Kwao, 54 years old: “Memories are all that reminds me of what life was back in Cote d’Ivoire, memories that I hold dear but look meaningless now. I miss everything about home. I miss my frequent trips between Alepe, my hometown and Abidjan. In Alepe, a town just 60km away from Abidjan; I was a landowner.
I wielded some power and authority, not only in Alepe, but also in Abidjan; where I was a manager at the Sitarail Company. I managed all the train drivers at the rail way company, which run between Cote d’Ivoire and Burkina Faso.
I also love music, and that is what I concentrated on during my spare time. I was really proud when I got to record two albums of my own gospel music. The warm welcome I received from my children each time I got home, after a work trip was priceless”.
Kwao is a 54 year old man with a wife and seven children. He and his family had to flee from post-election crisis in Cote d’Ivoire. Before they fled the crisis, Kwao who has also become a Mayor at Alepe, was targeted due to his political influence in the town. “I became the Deputy Campaign Director in Alepe for one of the major political parties in the country during the presidential elections”.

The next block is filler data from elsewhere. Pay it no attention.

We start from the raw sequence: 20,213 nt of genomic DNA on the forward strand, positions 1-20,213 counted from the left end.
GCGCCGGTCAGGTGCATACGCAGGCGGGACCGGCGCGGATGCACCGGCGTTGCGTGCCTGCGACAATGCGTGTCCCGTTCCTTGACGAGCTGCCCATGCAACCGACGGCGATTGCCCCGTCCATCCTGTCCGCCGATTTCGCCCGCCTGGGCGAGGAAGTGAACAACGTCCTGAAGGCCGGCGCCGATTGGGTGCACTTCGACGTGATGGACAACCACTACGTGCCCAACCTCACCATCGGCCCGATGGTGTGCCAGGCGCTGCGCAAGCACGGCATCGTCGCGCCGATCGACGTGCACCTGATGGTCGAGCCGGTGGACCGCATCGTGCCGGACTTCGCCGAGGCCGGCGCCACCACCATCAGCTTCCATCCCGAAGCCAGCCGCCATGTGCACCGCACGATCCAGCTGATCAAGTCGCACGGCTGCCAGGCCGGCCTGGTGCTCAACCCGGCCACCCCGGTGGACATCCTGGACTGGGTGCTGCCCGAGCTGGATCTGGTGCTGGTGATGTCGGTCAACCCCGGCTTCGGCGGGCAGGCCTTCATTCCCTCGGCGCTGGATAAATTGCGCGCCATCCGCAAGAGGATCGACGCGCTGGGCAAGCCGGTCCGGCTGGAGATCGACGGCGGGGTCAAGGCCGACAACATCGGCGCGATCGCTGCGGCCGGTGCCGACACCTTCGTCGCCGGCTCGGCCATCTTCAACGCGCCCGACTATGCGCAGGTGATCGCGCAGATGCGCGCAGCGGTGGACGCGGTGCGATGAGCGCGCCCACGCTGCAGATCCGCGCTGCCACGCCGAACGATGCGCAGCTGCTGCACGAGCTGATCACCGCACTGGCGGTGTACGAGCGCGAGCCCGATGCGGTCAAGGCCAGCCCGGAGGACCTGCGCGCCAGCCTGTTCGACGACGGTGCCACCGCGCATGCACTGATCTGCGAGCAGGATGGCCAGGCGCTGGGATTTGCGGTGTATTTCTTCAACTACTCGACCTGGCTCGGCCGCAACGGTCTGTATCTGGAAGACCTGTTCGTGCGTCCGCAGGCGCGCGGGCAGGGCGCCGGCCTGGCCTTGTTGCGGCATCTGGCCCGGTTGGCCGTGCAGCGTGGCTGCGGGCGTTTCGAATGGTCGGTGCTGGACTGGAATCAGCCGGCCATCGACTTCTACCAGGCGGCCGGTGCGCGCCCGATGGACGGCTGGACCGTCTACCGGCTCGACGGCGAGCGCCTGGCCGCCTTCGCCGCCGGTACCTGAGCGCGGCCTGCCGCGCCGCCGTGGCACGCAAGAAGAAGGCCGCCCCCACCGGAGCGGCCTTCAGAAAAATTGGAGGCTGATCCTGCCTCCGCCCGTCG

Kwao and his family are currently living at a refugee camp in Ghana. The family is involved in “atsieke” business, as well as running a retail shop where some food items are sold. “Sales are not so high, but it has the potential to grow”, he says. The sudden turn of events for Kwao and his family, has helped him develop another passion for writing. “I just started writing a book; it will be the testimony of my life”. Kwao who cannot fully come to terms with how the conflict has negatively affected his family, cautioned on causing conflicts in the society. “In just a day, the bad boy can be the chief and the chief can be the slave”, Kwao says.
Refugees – ordinary people living through extraordinary times.